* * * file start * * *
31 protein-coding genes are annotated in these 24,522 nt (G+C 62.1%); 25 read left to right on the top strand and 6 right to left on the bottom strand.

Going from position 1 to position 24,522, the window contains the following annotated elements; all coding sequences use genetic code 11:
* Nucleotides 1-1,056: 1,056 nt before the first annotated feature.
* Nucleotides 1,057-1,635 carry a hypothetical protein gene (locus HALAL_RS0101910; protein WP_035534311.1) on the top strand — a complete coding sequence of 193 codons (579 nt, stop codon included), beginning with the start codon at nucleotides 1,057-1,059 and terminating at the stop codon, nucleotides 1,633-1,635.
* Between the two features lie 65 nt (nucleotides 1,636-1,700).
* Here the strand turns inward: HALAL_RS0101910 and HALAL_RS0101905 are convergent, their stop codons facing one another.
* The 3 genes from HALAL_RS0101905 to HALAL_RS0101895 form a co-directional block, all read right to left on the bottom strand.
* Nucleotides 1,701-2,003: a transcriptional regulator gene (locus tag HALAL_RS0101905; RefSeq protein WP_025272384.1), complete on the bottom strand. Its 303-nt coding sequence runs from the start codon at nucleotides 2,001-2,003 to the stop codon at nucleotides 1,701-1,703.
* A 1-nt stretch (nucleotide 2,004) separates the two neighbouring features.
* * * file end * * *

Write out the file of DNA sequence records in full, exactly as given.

31 protein-coding genes are annotated in these 24,522 nt (G+C 62.1%); 25 read left to right on the top strand and 6 right to left on the bottom strand.

Going from position 1 to position 24,522, the window contains the following annotated elements; all coding sequences use genetic code 11:
* Nucleotides 1-1,056: 1,056 nt before the first annotated feature.
* Nucleotides 1,057-1,635 carry a hypothetical protein gene (locus HALAL_RS0101910; protein WP_035534311.1) on the top strand — a complete coding sequence of 193 codons (579 nt, stop codon included), beginning with the start codon at nucleotides 1,057-1,059 and terminating at the stop codon, nucleotides 1,633-1,635.
* Between the two features lie 65 nt (nucleotides 1,636-1,700).
* Here the strand turns inward: HALAL_RS0101910 and HALAL_RS0101905 are convergent, their stop codons facing one another.
* The 3 genes from HALAL_RS0101905 to HALAL_RS0101895 form a co-directional block, all read right to left on the bottom strand.
* Nucleotides 1,701-2,003: a transcriptional regulator gene (locus tag HALAL_RS0101905; RefSeq protein WP_025272384.1), complete on the bottom strand. Its 303-nt coding sequence runs from the start codon at nucleotides 2,001-2,003 to the stop codon at nucleotides 1,701-1,703.
* A 1-nt stretch (nucleotide 2,004) separates the two neighbouring features.